The outlook remains bumpy for the wind-power industry after regulatory turmoil along with flattening demand in China hampered growth in key markets last year, according to a report from the Global Wind Energy Council released Tuesday at the European Wind Energy Association’s annual event in Copenhagen.
Potentially sluggish demand after presidential elections in the U.S. and Europe’s debt troubles are further expected to weigh on the industry’s growth potential in coming years, while new markets in South America and Canada likely will make up for lost momentum.
The sector grew 6% in 2011, with the majority of new wind turbines being installed outside traditional markets like Europe and the U.S. Before the financial crisis undercut funding and triggered cuts in governmental subsidies, the sector as a whole saw growth rates of 34% and 45% in 2008 and 2009 respectively.
“Asia continues to drive global growth, but the European market is stable for now. Latin America is the thing to watch,” said Steve Sawyer, secretary general at GWEC.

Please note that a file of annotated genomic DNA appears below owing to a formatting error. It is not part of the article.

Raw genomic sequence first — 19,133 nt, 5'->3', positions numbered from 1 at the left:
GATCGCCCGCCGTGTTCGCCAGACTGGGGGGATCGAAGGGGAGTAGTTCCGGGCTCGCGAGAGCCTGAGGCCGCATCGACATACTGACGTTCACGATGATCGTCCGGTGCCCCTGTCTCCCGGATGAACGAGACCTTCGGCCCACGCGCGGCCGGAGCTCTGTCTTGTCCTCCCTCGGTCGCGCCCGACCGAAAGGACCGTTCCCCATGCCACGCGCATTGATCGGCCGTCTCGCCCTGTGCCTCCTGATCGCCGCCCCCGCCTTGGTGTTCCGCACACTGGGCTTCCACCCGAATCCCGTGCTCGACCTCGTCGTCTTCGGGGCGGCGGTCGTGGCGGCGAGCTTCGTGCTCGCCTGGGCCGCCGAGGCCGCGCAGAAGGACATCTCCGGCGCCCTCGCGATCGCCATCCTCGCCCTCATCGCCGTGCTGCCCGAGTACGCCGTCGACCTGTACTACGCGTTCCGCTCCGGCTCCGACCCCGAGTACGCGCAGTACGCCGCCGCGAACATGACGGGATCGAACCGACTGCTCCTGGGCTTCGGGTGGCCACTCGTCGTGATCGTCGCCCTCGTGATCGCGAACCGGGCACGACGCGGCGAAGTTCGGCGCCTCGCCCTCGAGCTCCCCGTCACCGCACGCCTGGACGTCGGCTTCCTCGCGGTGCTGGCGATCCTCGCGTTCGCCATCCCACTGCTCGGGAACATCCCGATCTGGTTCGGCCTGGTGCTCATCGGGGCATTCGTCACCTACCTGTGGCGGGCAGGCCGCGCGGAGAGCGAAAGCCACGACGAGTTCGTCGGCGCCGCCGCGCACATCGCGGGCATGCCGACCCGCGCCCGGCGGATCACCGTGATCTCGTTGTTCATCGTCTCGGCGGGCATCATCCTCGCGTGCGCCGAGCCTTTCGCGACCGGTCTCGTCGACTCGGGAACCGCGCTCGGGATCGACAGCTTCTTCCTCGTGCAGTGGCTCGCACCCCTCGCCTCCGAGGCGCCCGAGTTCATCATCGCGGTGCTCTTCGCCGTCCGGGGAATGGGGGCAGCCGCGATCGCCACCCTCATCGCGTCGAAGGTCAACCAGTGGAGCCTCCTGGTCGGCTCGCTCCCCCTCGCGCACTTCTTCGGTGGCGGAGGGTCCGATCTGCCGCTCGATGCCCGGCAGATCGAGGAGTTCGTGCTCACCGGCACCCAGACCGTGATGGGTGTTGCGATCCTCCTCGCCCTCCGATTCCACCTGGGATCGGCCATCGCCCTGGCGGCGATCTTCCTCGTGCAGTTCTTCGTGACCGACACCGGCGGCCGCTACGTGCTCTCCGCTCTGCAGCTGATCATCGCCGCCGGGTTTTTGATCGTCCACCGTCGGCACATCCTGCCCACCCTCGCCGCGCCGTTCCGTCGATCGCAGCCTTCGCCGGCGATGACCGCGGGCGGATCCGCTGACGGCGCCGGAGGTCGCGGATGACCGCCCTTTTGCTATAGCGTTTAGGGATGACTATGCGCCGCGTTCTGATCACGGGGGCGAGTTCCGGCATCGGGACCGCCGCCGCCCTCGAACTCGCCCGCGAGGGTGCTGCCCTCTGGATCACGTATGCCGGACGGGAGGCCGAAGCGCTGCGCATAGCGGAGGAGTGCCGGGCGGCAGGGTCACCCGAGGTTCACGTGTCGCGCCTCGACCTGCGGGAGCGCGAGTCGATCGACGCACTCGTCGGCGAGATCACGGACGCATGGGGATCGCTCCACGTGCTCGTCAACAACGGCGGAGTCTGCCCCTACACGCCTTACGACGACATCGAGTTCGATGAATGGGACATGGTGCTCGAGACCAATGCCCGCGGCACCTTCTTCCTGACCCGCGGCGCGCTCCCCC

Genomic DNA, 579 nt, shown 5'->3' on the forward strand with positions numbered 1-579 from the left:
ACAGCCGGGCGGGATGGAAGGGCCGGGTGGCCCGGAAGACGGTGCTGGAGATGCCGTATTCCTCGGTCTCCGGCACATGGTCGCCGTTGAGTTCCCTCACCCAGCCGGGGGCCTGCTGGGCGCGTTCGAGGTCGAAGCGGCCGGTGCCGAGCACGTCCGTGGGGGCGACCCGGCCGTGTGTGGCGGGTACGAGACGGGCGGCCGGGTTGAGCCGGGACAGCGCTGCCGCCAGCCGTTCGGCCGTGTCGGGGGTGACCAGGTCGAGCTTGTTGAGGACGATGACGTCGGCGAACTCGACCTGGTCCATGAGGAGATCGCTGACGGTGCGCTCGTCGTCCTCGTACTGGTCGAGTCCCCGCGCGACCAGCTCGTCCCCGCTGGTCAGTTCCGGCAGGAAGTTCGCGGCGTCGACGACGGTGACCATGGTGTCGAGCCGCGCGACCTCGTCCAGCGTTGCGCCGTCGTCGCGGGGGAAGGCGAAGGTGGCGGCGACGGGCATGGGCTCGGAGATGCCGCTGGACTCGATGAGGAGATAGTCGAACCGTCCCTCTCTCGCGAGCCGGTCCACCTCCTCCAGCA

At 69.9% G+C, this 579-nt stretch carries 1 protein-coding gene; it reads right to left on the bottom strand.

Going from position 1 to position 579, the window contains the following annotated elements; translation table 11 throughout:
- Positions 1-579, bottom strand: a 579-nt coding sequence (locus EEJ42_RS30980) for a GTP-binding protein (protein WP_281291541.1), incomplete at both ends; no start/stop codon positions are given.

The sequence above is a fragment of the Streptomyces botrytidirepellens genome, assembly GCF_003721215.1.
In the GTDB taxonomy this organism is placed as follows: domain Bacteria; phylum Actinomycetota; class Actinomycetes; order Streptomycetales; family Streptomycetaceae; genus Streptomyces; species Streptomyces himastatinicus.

China was still the biggest market for new wind power farms with 43% of the total capacity installed in the country. That was down, however, from a 50% share last year.
“We have reached a flattening phase in China after doubling our capacity each year. The government has changed focus from quantity to quality,” said Liming Qiao, China director at GWEC. “Another challenge for the Chinese wind industry is the grid. It has always been discussed as the most serious challenge, but the lack of connection is being improved.”
The U.S. market, which plays an important role for companies like Siemens Wind Power, a division of Siemens AG DE:SIE +1.81% , and Vestas Wind Systems AS DK:VWS -3.19% , added 33% more capacity in 2011 than in 2010, but industry players are certain dark clouds looms over the American wind industry.
A federal production tax credit for new wind farms expires at the end of the year with little chance for an extension before the November presidential election. Without a tax credit extension, a substantial drop in demand for new turbines installations is widely expected, industry officials said.
In Europe, capacity installed in 2011 was marginally higher than 2010. With tighter national government budgets leaving less room for wind energy subsidies, growth in the sector will stabilize over the coming years in Europe, the projections showed.
But where the U.S. and European markets leave demand quiet for a while, Canada and Brazil will partly make up for lost installation and interest. The Latin American market is expected to almost fourfold from 2011 to 2016 and Brazil will contribute about three quarters to that, the global growth report said. Canada is expected to almost double its installed capacity by 2015.